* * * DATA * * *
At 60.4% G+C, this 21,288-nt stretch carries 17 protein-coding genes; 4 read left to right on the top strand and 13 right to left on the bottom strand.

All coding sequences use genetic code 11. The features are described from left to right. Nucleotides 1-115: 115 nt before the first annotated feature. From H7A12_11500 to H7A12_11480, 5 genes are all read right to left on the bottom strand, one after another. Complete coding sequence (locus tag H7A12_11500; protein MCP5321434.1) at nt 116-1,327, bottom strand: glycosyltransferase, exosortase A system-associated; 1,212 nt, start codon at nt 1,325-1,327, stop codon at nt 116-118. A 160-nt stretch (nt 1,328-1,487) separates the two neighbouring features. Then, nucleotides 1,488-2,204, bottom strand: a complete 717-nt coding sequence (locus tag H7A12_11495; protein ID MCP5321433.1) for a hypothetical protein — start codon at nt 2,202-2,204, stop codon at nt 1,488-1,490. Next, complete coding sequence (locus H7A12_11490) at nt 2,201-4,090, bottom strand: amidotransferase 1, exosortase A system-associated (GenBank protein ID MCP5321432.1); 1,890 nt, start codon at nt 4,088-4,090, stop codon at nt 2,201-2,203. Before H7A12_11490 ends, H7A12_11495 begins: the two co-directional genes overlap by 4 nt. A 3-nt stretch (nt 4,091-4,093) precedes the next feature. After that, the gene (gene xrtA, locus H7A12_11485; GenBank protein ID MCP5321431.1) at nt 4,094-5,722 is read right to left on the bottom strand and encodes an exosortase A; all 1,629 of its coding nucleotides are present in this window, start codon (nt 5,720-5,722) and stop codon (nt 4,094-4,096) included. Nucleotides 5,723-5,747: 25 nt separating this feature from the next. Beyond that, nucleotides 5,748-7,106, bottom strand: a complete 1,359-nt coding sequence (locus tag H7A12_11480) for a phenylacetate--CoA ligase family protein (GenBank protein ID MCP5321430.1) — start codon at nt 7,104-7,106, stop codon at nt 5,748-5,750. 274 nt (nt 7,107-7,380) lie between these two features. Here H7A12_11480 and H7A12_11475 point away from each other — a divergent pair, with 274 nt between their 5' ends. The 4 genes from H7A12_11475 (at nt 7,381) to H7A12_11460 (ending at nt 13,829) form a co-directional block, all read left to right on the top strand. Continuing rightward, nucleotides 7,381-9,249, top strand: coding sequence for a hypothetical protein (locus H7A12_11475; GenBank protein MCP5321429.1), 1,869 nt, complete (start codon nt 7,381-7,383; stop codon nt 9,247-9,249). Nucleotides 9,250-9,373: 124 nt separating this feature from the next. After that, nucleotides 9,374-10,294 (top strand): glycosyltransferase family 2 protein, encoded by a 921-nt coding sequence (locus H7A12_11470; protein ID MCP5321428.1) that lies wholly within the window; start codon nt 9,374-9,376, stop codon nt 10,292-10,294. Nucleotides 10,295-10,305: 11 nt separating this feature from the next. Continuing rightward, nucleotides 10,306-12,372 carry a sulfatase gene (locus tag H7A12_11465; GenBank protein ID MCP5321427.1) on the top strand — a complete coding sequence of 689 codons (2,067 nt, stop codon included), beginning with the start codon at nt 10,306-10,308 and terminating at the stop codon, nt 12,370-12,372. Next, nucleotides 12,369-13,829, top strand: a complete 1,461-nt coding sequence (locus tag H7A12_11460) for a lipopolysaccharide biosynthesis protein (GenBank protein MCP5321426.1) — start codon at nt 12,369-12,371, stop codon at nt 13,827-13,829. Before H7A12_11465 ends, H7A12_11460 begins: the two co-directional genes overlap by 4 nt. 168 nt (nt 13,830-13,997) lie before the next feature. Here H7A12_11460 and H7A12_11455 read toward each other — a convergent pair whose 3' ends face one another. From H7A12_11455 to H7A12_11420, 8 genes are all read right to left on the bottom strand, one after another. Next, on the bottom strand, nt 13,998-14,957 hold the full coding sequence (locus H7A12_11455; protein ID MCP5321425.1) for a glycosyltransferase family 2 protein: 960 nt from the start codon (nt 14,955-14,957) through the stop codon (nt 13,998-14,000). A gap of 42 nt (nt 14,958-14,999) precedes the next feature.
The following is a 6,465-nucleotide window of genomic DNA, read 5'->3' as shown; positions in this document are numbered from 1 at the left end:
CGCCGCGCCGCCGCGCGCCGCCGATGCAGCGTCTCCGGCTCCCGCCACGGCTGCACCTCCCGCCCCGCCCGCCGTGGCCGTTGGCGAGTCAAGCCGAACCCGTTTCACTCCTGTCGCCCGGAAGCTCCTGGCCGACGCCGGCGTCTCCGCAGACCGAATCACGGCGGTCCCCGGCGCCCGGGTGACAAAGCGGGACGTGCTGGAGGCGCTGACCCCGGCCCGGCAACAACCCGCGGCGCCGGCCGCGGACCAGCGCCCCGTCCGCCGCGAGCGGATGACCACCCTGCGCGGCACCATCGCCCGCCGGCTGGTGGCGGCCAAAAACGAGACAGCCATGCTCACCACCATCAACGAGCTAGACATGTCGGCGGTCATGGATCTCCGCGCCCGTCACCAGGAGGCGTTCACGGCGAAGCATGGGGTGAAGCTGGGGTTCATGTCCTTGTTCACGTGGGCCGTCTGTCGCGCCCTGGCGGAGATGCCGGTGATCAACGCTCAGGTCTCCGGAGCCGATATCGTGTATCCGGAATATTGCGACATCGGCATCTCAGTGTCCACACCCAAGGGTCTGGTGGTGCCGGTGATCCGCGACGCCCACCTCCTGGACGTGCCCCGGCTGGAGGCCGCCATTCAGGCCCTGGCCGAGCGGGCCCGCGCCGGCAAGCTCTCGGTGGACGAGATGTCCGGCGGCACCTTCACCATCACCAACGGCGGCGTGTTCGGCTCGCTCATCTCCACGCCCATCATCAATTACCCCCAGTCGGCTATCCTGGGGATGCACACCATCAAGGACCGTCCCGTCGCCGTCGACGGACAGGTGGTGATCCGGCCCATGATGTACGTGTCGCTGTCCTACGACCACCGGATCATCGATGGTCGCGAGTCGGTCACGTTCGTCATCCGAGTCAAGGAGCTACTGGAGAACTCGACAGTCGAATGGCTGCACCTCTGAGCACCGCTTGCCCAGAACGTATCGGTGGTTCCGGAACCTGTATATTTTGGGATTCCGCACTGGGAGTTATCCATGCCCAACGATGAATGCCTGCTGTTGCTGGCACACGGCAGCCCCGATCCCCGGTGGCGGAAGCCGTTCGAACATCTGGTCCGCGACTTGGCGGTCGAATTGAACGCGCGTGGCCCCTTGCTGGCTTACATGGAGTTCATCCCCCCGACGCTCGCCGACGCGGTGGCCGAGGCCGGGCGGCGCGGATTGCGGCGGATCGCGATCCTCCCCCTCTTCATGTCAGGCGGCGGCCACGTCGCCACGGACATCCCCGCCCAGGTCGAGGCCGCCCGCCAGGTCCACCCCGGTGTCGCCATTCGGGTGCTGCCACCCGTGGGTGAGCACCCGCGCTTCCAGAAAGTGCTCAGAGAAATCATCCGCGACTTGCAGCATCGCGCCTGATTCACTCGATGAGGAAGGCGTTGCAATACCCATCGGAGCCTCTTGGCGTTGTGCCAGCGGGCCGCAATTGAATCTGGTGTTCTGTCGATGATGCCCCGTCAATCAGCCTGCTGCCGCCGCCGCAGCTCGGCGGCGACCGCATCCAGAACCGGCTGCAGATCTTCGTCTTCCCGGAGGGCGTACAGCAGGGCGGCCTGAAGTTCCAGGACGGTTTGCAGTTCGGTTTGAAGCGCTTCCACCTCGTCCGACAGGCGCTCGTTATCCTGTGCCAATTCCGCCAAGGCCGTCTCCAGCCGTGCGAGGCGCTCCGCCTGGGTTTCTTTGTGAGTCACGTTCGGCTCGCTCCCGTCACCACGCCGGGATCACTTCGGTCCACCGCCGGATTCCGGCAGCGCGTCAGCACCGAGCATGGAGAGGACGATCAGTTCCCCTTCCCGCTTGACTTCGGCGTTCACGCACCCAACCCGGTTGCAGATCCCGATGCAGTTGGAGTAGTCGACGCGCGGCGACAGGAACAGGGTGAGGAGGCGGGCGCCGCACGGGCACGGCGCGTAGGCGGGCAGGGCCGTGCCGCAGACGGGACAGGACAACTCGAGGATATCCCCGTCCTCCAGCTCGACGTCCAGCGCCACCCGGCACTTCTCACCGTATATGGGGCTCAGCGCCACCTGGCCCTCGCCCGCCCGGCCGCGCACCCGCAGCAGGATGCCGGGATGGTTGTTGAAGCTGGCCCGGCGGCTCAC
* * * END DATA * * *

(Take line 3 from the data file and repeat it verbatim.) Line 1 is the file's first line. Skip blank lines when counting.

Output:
The following is a 6,465-nucleotide window of genomic DNA, read 5'->3' as shown; positions in this document are numbered from 1 at the left end: